Life was not smooth-sailing; challenges soon emerged.
The Indonesian Confrontation of the 1960s prevented the lighterage business from operating normally to and from Indonesia, and eventually, the business teetered on the verge of collapse.
But Mr Tan never lost faith.
Undaunted, he started a mining company in Batu Pahat in 1963, using tugs and barges to deliver his goods to Dumai, Indonesia. In 1972, after the passing of Mr. Teh, Mr Tan acquired the company from Mr Teh’s son. This meant full ownership of the business – making it a truly family-owned business for the first time.
There was also a timber boom in 1973. By then, Mr Tan owned 20 tongkangs and chartered over 30 of them. With this advantage, he deployed the same vessels to transport logs from Indonesia to Singapore. This was the turning point of the business; the company started to prosper.
In 1977, Mr Tan changed the company name to Eastern Navigation Pte Ltd, and in 1978, the Company formed a subsidiary, Pandan Shipyard Pte Ltd to lease a piece of land from JTC in Singapore to build and repair ships. In 1983, the first utility vessel built for Eastern Navigation, the ENA Supply 1, was launched at the yard.
In the early 1980s, the Indonesian government began phasing a ban on raw timber exports, of which the export of unprocessed timber was entirely banned by 1985. But Mr Tan was unfazed, as Mr Tan had the foresight in earlier years to supply tugs and barges for the profitable offshore Oil & Gas industry.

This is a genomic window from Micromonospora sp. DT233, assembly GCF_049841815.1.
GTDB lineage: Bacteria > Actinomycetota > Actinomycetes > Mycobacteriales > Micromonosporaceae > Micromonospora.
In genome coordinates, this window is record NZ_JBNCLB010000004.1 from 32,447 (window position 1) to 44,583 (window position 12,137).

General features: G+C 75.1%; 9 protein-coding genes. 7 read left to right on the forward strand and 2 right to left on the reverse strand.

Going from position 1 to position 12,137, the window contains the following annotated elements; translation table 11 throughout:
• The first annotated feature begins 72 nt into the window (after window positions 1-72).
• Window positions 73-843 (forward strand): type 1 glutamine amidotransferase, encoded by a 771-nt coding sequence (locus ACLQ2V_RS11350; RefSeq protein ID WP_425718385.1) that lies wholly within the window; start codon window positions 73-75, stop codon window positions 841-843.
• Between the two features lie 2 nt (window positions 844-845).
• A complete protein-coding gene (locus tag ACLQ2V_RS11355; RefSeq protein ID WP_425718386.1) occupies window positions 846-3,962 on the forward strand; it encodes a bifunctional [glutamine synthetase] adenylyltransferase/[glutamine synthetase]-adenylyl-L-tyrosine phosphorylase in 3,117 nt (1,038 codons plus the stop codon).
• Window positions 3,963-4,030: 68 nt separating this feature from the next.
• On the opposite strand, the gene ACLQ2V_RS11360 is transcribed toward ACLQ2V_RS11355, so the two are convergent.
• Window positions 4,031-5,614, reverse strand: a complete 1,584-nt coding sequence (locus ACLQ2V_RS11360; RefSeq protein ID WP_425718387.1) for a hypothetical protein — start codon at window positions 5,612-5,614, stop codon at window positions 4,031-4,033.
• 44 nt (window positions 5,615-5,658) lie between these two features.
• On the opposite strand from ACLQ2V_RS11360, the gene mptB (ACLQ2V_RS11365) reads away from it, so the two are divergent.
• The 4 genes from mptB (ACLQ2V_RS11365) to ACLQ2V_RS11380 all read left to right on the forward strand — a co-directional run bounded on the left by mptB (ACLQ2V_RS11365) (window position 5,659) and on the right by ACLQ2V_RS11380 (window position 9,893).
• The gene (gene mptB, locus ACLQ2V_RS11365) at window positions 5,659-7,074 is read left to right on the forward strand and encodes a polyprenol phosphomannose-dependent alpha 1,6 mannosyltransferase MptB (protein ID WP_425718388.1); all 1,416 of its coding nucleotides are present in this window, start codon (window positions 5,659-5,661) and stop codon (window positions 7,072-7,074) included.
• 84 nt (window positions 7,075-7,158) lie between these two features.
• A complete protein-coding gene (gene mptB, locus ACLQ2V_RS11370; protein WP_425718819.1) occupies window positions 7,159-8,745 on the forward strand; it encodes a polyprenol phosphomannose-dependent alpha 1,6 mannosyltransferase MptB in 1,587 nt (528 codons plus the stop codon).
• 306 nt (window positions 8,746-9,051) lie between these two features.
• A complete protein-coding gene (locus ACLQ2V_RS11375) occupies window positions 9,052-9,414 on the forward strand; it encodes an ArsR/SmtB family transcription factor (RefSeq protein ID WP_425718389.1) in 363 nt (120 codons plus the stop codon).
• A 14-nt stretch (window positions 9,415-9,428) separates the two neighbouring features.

In 1990, the office moved into the shipyard and the two companies merged to form a single company – what Eastern Navigation is today.
Mr Tan Keng Hong passed away in 1993. Eastern Navigation was then handed down to three of his sons who has continued his legacy.
In 1994, the Company formed another Indonesian subsidiary, Pandan Bahari Shipyard, to acquire a piece of land in Tg Uncang Batam Island, in order to construct vessels and to moor and maintain its growing fleet of ships.
“Keep the family together,” was Mr Tan’s final wish.
He had started the business with just one simple dream: to create a livelihood for his entire family. Before he passed on, all he wanted was family unity, for his son to run the business and provide for the family’s future. Even on his deathbed, he asked his son about the family finances, concerned about their wellbeing. He was a great man who loved and cared for his family.
Irrefutably, Mr Tan had a significant impact on Singapore’s shipping landscape. He was amongst the pioneers in the marine industry in Singapore, which is reputed as a core location for providing tugs and barges from China/Japan to Australia, and to the Suez Canal/South Africa. His leadership prowess was passed on to his son, Mr Tan Ser Giam, who served as council member of the Singapore National Shipping Association from 1985 to 1992, and Vice President from 1995 to 1996.
After Mr Tan Keng Hong’s passing, the second generation took charge and grew the business to what it is today. This includes the four companies within the group: Eastern Navigation, Pandan Shipyard, Pandan Bahari Shipyard, and ENA Property Investment.
With over 50 years of experience, the efforts and persistence of the visionary founder Mr Tan has solidified the foundation for the Company’s continued growth. Moving forward, Eastern Navigation will continue to uphold its founder’s legacy and beliefs, to achieve the heights of its vision.